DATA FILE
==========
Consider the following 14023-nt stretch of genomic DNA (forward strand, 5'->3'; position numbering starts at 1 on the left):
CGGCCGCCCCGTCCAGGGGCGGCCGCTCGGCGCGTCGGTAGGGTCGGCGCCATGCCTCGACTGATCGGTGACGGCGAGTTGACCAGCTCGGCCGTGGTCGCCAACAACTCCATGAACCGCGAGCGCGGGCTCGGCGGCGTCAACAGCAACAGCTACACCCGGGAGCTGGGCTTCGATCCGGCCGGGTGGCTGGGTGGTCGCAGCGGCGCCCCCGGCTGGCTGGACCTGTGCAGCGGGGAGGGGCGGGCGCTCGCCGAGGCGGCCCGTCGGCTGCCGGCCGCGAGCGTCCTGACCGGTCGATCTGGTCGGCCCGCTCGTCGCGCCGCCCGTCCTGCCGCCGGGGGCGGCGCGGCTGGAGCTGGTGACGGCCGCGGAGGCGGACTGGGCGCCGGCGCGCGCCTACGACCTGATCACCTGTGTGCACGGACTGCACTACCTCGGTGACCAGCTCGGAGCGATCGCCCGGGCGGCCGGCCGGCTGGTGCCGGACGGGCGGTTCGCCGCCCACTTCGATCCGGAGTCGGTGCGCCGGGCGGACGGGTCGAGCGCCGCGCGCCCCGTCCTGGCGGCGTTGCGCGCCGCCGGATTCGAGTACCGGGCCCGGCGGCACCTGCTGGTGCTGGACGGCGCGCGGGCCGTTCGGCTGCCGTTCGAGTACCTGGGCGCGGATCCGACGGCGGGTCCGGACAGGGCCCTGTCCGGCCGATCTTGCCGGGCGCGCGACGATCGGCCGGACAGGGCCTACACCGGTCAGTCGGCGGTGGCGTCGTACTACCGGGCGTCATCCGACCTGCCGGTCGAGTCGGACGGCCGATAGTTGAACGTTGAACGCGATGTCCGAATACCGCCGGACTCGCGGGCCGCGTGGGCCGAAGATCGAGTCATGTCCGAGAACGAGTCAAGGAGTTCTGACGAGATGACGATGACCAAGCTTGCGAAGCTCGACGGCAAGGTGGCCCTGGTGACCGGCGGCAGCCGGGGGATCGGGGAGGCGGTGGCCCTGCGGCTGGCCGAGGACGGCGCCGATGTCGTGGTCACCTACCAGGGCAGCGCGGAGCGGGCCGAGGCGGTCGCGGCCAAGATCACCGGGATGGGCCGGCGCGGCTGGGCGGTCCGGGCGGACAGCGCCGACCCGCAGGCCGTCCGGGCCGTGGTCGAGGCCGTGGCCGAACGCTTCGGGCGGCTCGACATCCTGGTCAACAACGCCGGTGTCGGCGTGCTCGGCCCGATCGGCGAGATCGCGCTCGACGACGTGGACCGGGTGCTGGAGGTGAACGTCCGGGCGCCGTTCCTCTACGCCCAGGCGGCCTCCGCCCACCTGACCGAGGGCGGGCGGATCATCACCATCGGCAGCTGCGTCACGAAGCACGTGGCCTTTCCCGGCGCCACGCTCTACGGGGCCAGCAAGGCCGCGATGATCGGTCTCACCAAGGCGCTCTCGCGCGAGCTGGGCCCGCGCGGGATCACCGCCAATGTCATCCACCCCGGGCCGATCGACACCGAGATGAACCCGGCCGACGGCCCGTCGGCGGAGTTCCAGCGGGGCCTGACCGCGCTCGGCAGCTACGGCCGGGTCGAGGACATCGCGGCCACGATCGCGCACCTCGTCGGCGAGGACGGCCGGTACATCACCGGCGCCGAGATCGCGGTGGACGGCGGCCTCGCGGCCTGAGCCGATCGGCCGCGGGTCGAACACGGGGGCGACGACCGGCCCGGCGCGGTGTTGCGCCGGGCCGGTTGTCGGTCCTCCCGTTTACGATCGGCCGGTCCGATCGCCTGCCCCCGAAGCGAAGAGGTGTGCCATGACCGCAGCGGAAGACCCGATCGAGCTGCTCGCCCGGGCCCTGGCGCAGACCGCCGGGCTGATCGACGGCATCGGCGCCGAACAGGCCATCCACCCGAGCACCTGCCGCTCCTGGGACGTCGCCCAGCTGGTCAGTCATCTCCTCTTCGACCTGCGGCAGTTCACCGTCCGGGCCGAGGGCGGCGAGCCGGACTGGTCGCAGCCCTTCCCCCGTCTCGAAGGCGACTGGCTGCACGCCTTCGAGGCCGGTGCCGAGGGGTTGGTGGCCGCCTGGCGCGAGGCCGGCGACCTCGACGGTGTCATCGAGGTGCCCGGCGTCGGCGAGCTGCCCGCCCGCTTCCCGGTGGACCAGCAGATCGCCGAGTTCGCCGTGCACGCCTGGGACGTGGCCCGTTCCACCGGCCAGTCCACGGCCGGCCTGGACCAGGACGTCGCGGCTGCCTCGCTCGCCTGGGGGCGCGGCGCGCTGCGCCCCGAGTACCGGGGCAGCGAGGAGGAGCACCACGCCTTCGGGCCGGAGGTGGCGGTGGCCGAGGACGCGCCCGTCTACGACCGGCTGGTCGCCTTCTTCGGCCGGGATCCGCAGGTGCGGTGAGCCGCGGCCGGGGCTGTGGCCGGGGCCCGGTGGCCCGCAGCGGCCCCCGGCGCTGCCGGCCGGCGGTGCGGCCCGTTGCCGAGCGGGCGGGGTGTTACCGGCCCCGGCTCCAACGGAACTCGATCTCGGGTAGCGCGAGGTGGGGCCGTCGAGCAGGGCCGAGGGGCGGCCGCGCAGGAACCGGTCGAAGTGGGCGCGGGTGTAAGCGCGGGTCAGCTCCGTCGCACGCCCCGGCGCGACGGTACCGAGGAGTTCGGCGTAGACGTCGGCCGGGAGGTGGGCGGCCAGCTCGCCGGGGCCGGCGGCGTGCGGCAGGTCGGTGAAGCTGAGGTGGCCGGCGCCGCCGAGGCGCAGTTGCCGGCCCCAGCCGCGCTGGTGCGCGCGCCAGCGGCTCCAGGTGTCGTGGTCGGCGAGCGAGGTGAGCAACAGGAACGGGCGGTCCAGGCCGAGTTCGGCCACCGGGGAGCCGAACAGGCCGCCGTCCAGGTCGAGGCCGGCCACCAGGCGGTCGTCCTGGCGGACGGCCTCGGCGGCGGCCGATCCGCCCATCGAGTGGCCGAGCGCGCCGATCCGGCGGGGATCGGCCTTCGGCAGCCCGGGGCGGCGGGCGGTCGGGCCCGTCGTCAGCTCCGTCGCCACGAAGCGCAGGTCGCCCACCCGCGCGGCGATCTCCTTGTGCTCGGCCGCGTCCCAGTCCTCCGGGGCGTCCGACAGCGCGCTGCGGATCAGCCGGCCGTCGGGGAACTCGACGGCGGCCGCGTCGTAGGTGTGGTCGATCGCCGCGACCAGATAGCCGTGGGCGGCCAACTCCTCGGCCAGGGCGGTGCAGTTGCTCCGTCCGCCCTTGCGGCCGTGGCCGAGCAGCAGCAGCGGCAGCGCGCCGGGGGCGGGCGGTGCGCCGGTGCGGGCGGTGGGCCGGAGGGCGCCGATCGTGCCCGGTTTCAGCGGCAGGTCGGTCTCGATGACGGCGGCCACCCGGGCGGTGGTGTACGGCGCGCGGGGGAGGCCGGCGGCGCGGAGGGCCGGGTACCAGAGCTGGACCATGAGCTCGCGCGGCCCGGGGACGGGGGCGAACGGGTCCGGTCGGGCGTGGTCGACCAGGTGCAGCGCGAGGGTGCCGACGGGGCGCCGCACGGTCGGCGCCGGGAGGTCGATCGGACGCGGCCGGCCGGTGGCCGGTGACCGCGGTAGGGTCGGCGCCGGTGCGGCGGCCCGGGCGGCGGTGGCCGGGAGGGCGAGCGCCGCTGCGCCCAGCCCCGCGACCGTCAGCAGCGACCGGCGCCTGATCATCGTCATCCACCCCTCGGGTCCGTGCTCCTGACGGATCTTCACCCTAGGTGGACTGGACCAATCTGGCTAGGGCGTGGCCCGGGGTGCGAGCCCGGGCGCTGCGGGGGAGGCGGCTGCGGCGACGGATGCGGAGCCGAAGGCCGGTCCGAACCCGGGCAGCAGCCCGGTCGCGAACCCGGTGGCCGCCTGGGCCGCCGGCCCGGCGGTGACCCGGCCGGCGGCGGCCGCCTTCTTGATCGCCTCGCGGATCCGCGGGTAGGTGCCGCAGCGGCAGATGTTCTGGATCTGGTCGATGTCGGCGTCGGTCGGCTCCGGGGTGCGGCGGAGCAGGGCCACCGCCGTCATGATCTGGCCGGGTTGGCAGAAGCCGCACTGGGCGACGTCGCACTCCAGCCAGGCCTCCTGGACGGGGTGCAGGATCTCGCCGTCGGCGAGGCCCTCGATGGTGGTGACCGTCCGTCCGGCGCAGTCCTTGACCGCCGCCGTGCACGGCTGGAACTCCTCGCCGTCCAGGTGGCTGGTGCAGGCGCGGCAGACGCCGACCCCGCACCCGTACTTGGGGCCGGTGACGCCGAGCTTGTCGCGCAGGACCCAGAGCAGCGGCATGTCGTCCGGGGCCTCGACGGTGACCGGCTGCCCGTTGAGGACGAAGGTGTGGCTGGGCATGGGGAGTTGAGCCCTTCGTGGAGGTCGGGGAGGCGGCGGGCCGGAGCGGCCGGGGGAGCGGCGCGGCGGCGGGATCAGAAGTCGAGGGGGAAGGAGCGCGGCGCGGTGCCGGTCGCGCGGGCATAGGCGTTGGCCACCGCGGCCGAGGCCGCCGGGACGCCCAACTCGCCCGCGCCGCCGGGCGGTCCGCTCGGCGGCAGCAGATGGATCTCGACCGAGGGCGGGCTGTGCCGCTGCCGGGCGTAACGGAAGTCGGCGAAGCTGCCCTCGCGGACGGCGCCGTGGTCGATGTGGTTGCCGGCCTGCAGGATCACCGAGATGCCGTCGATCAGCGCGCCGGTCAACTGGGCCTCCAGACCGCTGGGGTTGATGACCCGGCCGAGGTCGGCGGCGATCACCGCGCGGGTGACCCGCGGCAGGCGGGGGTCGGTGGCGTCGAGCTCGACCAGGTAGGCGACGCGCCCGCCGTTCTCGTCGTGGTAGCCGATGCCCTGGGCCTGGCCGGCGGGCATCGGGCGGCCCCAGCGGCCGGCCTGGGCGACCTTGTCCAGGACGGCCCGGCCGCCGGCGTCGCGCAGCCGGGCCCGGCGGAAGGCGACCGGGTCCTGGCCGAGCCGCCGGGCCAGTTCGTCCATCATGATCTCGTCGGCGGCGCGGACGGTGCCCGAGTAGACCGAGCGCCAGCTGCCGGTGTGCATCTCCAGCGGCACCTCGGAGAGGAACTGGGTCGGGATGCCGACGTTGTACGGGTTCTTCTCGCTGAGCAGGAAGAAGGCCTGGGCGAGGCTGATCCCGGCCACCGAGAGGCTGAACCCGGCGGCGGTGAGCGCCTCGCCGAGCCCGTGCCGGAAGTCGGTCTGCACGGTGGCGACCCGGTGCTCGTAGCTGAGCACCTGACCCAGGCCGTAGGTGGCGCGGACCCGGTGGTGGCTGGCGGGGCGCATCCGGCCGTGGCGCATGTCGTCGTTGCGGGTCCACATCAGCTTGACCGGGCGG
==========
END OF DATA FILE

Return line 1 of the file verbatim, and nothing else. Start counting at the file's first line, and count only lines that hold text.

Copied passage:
Consider the following 14023-nt stretch of genomic DNA (forward strand, 5'->3'; position numbering starts at 1 on the left):